ANALYSIS: PR industry cynical over research's upturn claim

Last year saw job losses and declining income across the PR industry, but growth is expected in 2003, according to one recent survey by London Business School. Ian Hall weighs up industry reaction.

The UK PR industry has reacted with surprise to a survey that forsees growth of almost eight per cent in clients' spending on PR and sponsorship during 2003.

The Havas-commissioned study - published last month and undertaken by London Business School's Professor Patrick Barwise and Kudos Research in the summer and autumn of last year - surveyed 727 chief marketing officers at companies spending at least £667,000 a year on marketing.

The survey examined actual and planned expenditure in the US, UK, France, Germany and Japan, on advertising, sales promotion, direct mail, interactive marketing and PR/sponsorship over three years (2001 to 2003).

Somewhat surprisingly, given widespread reports of shrinking global marcoms spend in the past 18 months, the results concluded that overall marketing budgets in the five countries were roughly static in 2002.

Those not yet seeing any break in the dark clouds will likewise be pleasantly surprised to see a prediction of 'modest growth' in clients' marcoms spend for 2003.

In the PR/sponsorship category specifically, clients' UK spending fell by six per cent in 2002 compared with 2001, according to the research.

But growth of an impressive 7.8 per cent is predicted for PR/sponsorship income in 2003.

Overall, both media advertising and PR/sponsorship have been losing share of overall marketing spend, while direct mail and interactive marketing have gained ground during the past 12 months, according to the study.

It suggests evidence of a long-term shift from traditional media advertising towards internet marketing and direct mail.

Alex Young, head of PR for agency search and selection firm AAR Group, says: 'In any downturn, direct response communications will see an increase in spend as clients need to see return on investment.'

However, overall she admits to being surprised by the findings in respect of PR, adding that she 'would have expected a decrease in PR spend to have been nearer ten to 15 per cent'.

Others in the industry suggest timing could be a factor. PRCA chairman Graham Lancaster believes the fact that much of the research was conducted in August could explain the optimistic prognosis in terms of UK PR budgets, saying the third quarter of 2002 proved especially tough for many PR agencies.

In response, Professor Barwise says: 'The numbers in the survey represent what a large sample of clients told us in the summer. When we asked them again in October the numbers hadn't changed significantly'.

Agency Insight MD Andrew Melsom says he detects a 'mood of exhaustion' among the clients and agencies he deals with: 'My instinct is that 2003 will be static or lower, in terms of overall marketing spend. I don't think we're anywhere near a tide of positive opinion yet.'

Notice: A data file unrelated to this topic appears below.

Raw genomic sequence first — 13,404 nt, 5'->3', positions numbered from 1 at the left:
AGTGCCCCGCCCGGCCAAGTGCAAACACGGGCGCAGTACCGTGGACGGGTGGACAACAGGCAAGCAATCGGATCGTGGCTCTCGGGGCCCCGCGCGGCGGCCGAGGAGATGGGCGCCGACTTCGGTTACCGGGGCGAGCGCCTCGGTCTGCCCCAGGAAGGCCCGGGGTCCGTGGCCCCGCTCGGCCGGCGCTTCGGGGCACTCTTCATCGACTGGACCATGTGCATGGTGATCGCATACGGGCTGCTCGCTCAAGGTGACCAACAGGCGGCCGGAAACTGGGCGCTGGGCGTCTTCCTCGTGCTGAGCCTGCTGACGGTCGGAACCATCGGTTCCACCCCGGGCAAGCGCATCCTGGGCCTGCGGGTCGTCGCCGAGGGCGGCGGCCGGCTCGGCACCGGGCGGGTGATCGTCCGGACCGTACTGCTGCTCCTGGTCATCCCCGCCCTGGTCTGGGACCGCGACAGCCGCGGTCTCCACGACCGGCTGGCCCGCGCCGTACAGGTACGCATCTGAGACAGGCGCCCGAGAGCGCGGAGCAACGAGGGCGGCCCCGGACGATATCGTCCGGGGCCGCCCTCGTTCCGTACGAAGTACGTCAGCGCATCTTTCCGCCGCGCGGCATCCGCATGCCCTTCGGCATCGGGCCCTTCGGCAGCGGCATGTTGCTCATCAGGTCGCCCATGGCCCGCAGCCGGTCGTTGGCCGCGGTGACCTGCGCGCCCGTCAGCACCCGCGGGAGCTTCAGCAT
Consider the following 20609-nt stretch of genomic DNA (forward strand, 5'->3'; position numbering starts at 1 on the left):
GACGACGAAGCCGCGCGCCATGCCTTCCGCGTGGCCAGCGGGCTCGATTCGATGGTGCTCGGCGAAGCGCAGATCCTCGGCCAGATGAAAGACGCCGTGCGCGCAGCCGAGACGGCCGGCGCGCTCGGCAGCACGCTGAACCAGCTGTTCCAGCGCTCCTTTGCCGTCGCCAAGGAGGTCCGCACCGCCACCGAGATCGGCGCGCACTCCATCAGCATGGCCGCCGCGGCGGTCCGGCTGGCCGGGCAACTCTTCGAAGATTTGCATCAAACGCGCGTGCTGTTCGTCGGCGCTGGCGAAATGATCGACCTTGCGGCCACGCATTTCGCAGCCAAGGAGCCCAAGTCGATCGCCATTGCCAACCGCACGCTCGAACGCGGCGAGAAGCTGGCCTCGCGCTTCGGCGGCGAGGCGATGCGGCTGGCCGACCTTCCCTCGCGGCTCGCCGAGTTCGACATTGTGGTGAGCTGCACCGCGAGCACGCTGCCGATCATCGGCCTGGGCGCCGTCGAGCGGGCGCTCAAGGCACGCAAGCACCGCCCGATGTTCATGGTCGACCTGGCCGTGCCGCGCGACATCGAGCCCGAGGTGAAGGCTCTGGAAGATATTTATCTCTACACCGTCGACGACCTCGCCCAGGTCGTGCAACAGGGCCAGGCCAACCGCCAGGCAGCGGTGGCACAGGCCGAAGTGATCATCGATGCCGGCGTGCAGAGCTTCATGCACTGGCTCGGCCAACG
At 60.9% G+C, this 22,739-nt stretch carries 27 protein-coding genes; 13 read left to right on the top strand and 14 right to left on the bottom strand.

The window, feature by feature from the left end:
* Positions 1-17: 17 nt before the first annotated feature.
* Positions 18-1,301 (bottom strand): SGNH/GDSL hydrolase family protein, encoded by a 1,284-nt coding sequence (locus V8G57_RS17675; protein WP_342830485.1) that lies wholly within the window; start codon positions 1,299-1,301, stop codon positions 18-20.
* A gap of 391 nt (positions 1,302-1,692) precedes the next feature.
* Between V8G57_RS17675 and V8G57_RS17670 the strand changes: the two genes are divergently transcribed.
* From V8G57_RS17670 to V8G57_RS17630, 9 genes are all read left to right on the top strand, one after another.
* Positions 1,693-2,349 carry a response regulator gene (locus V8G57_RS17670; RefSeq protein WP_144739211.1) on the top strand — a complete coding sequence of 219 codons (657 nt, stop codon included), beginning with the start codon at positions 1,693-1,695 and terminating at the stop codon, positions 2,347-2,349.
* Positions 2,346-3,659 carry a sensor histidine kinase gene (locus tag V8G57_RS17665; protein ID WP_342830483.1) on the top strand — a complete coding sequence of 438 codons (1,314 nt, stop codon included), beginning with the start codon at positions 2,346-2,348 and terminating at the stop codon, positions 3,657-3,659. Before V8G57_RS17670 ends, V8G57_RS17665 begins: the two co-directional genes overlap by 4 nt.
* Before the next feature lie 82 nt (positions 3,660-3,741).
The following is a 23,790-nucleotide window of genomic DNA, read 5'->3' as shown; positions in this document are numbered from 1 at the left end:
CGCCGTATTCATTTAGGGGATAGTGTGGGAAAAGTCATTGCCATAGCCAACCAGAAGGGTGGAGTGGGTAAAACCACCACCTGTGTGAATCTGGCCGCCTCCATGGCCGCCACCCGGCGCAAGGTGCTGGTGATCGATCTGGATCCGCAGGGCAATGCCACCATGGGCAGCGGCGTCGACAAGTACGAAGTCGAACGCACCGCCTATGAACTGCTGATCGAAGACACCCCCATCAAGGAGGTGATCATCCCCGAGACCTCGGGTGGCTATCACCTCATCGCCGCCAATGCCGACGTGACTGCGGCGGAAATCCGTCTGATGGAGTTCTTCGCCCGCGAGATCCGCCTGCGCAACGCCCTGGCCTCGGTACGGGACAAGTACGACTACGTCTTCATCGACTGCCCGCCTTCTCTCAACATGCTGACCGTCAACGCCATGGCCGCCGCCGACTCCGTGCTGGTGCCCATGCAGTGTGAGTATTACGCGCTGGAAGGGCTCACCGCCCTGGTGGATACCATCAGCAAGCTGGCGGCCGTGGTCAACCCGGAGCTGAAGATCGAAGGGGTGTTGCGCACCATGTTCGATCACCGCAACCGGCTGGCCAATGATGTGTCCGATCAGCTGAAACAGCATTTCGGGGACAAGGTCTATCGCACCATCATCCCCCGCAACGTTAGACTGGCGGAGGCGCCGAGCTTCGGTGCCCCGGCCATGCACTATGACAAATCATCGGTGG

But Melsom is optimistic in respect of the PR sector, saying, in his experience, marketing budgets are increasingly being diverted into PR for 'efficiency' reasons.

In respect of the mooted shift towards direct marketing and interactive comms, Suki Thompson, managing director at another agency search and selection firm - The Haystack Group - stresses that boardroom influence is a crucial determinant of individual disciplines' claims on clients' overall marketing spend.

She says: 'While PR firms, ad agencies, media companies and brand consultancies have some relationships with their clients at board level, DM, interactive and sales promotion agencies have little or no influence.'

IPR director-general Colin Farrington stresses how measurement and evaluation - 'showing that pound-for-pound PR can generate far more value than advertising or other forms of marketing' - is key to achieving sustainable, long-term growth in clients' PR spend.

Looking forward, Young says: 'It's up to the PR industry to keep its cool. It's currently a "buyers' market" out there and consultancies are fighting tooth and nail for business that, in terms of fees, they wouldn't look at in a healthy climate.'

Lancaster says that 'unless you are very confident', PR agencies would be prudent to budget, on average, for income falls of around five per cent this year. He believes any significant fee income growth will most likely be seen in the second half of 2003 at the earliest.

But Barwise is unrepentant:'The UK PR industry would seem to be heading for growth in 2003. The exact figure, of course, depends on the overall economy - and if there's a war in Iraq, all bets are off.'

Despite the LBS study's relatively optimistic indicators, Farrington says the PR industry 'shouldn't breathe a sigh of relief too soon'. Finance directors at PR agencies - many of whom have been hard hit by clients' budget cutbacks - would second that sentiment as 2003 dawns.

The Havas/LBS report can be accessed at

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